Kevin McCarthy’s Image Among Voters Deteriorates After Speakership Fight

49% of voters hold negative opinions of the California Republican, up from 43% the previous week
January 09, 2023 at 3:27 pm UTC

California Republican Kevin McCarthy’s ascent to the speakership has dragged down his popularity as he’s been introduced in recent weeks to a larger swath of the electorate, but Morning Consult tracking surveys show the latest tumult has yet to weigh on perceptions of the wider Republican membership on Capitol Hill.

McCarthy’s Popularity Takes a Hit Amid Speakership Ascent

Net favorability* rating…
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*Net favorability is the share of voters with favorable views minus the share with unfavorable views.
Weekly surveys conducted among representative samples of roughly 2,000 registered voters each, with unweighted margins of error of +/-2 percentage points.

How voters view Kevin McCarthy

  • Nearly half of voters (49%) hold unfavorable views of McCarthy, up from 43% in a survey conducted before the House’s four-day fight over his speakership. Among Republicans, the share with negative opinions about the California Republican increased from 29% to 35% over the same time period, though 41% still view him favorably.
  • The latest shift comes as McCarthy has seen his name recognition grow since Republicans won the House. The latest survey showed 72% of voters have an opinion about him, up from 58% just after the midterm elections. 
  • The ruckus on the House floor has done little to impact voters’ already negative perceptions of Republicans in Congress. The majority of voters (53%) hold unfavorable views of the congressional GOP while 38% view them favorably, both in line with figures in near-weekly surveys conducted since late September.

How McCarthy’s standing could weigh on his speakership

The Jan. 5-8 survey, conducted as the House narrowly elected McCarthy speaker after days of a messy and highly public airing of grievances by conservative detractors, shows Washington’s top Republican is a fairly divisive figure among the party’s base, though he is more popular than the other chamber’s leading Republican, Senate Minority Leader Mitch McConnell of Kentucky. 

McCarthy’s middling popularity leaves little public incentive for Republican lawmakers who hail from safe districts to stand by him should he cross them, and the lack of awareness from roughly a quarter of the party’s base leaves ample opportunity for his detractors to define him in a negative light. 

While the long-term impact of public opinion on McCarthy’s speakership will come into fuller view as he engages in what’s expected to be a fierce fight over raising the debt limit later this year, the latest survey does reveal that last week’s episode on the House floor did seep into the public’s consciousness — to poor effect. 

Congressional Republicans Face Surge of Bad Buzz as GOP Takes Control of House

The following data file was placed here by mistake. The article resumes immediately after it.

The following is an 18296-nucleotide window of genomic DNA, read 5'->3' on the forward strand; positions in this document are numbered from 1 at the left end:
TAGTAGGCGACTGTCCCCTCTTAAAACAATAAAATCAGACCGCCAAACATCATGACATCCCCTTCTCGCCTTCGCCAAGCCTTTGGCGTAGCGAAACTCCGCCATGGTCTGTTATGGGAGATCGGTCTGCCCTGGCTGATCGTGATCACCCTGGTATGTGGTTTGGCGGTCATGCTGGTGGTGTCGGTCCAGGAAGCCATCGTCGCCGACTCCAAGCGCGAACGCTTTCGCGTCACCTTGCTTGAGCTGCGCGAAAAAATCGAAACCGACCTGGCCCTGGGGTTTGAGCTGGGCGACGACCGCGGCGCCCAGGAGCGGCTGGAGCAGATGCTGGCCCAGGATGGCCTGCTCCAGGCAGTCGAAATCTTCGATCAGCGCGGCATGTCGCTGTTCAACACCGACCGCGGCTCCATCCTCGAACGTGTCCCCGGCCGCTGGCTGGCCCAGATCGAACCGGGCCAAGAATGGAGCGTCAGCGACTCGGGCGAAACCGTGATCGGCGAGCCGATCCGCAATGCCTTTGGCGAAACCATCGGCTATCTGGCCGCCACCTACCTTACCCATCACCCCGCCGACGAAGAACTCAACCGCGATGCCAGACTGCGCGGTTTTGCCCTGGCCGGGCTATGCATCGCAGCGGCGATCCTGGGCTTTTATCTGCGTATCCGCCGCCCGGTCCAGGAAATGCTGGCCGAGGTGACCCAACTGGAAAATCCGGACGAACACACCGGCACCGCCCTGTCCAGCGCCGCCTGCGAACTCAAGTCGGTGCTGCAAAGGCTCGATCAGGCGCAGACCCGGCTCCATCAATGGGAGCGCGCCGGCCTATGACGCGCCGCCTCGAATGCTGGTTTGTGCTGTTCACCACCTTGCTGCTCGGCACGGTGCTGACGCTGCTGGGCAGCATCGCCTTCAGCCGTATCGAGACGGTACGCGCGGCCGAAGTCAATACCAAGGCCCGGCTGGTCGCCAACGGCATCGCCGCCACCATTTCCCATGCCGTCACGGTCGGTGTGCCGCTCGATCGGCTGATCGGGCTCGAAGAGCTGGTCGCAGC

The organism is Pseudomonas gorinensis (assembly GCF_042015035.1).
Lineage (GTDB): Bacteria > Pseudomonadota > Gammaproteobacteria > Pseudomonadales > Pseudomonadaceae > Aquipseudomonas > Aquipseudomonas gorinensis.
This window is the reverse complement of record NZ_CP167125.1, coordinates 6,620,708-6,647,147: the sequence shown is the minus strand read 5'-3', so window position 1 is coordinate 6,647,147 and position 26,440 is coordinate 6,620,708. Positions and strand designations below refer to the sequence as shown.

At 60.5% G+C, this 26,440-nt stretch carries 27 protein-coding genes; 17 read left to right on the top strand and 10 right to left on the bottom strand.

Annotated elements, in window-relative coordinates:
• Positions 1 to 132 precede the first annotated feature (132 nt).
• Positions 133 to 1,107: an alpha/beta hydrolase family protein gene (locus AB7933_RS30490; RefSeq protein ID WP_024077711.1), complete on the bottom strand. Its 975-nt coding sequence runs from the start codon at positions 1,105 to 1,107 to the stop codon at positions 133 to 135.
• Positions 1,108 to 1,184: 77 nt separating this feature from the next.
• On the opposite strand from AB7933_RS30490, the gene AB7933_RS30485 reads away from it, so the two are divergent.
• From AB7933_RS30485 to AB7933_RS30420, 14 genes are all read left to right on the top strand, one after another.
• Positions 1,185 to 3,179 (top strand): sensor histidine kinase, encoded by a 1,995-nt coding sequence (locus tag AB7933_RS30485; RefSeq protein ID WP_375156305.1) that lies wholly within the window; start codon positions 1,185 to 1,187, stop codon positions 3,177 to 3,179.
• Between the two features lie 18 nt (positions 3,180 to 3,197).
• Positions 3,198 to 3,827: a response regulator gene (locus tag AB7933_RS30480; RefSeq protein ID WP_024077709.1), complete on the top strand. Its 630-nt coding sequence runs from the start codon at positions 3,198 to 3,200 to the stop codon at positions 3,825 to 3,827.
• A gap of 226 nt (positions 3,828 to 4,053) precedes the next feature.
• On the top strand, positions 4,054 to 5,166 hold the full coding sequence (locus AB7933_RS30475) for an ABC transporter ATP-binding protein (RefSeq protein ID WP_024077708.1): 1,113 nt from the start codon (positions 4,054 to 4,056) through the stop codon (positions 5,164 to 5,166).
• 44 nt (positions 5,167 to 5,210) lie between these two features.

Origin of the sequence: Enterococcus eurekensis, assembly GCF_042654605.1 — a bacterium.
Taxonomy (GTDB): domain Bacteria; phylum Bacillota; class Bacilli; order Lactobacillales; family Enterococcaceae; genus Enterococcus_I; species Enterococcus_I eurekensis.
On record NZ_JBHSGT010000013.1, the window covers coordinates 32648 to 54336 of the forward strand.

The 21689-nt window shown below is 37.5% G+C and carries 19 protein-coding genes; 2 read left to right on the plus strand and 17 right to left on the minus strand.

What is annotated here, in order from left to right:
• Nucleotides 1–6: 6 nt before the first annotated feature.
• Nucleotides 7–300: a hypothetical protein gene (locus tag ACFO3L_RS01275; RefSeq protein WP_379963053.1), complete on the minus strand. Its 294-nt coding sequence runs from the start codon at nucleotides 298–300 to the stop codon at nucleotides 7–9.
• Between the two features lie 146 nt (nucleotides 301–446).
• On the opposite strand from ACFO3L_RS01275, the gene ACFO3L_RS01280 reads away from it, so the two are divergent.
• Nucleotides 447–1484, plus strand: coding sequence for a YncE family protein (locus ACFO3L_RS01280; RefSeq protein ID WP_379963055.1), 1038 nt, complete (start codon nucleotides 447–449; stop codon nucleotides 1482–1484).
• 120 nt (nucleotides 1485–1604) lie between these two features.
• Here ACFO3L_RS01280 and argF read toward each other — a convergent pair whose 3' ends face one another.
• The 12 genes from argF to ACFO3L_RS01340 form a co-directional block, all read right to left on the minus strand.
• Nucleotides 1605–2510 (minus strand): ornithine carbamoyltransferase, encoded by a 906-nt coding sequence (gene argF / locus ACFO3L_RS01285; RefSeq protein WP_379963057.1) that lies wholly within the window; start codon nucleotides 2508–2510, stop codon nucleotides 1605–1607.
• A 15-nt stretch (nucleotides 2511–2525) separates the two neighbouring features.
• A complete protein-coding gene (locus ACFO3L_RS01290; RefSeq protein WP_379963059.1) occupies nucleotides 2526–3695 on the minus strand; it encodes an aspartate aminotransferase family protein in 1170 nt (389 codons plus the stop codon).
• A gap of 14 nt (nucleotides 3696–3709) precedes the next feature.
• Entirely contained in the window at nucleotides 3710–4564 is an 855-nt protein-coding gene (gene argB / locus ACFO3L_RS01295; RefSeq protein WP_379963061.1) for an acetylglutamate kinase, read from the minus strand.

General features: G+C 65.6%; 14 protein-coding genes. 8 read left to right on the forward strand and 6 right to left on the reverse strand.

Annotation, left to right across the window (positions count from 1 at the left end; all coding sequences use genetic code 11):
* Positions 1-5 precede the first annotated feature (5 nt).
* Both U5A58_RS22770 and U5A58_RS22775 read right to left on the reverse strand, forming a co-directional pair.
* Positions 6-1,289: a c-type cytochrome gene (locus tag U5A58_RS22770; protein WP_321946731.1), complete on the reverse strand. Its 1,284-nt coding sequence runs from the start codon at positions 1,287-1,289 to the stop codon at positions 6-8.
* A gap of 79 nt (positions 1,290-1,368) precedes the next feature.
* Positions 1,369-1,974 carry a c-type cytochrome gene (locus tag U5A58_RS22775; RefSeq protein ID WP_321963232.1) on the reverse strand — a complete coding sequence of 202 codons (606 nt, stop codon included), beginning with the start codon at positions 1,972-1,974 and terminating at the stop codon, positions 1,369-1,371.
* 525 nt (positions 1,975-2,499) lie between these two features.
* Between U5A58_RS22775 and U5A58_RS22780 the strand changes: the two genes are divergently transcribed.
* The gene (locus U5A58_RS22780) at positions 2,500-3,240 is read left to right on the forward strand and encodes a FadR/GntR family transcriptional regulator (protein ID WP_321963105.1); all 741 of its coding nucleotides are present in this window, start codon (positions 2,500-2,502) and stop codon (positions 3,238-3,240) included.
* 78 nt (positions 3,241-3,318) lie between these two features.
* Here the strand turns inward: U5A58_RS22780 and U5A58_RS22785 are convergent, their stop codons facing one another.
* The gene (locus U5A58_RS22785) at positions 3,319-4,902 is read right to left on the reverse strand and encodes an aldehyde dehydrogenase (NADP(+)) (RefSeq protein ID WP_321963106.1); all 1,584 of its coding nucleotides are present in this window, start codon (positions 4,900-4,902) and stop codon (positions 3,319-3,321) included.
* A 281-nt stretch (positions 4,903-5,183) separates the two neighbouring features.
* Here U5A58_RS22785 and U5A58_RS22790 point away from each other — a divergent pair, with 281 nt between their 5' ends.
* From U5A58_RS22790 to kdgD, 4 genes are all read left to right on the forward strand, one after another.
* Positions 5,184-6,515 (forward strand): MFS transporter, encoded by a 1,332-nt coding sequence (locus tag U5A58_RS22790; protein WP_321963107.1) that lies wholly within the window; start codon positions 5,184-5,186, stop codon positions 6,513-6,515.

Share of voters who said they had seen, read or heard something positive or negative about the following over the past week:
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Weekly surveys conducted among representative samples of roughly 2,000 registered voters each, with unweighted margins of error of +/-2 percentage points.

The speaker fight’s impact on buzz

  • Nearly half of voters (46%) said they had seen, read or heard something “mainly negative” over the past week about Republicans in Congress, similar to the level of negative awareness in June that followed the Supreme Court’s decision to overturn Roe v. Wade, and in July amid revelations by the House’s Jan. 6 committee. 
  • When it came to McCarthy, 43% of voters said they’d recently heard negative news, up from 25% the previous week and higher than any other time since Morning Consult began regularly tracking buzz early last year. 
  • Republican voters were about as likely to say they heard mostly positive news about the congressional GOP (36%) as they were to report hearing something negative about McCarthy (38%). 

The latest Morning Consult survey was conducted Jan. 5-8, 2023, among a representative sample of 1,977 registered voters, with an unweighted margin of error of plus or minus 2 percentage points.

A headshot photograph of Eli Yokley
Eli Yokley
U.S. Politics Analyst

Eli Yokley is Morning Consult’s U.S. politics analyst. Eli joined Morning Consult in 2016 from Roll Call, where he reported on House and Senate campaigns after five years of covering state-level politics in the Show Me State while studying at the University of Missouri in Columbia, including contributions to The New York Times, Politico and The Daily Beast. Follow him on Twitter @eyokley. Interested in connecting with Eli to discuss his analysis or for a media engagement or speaking opportunity? Email [email protected].

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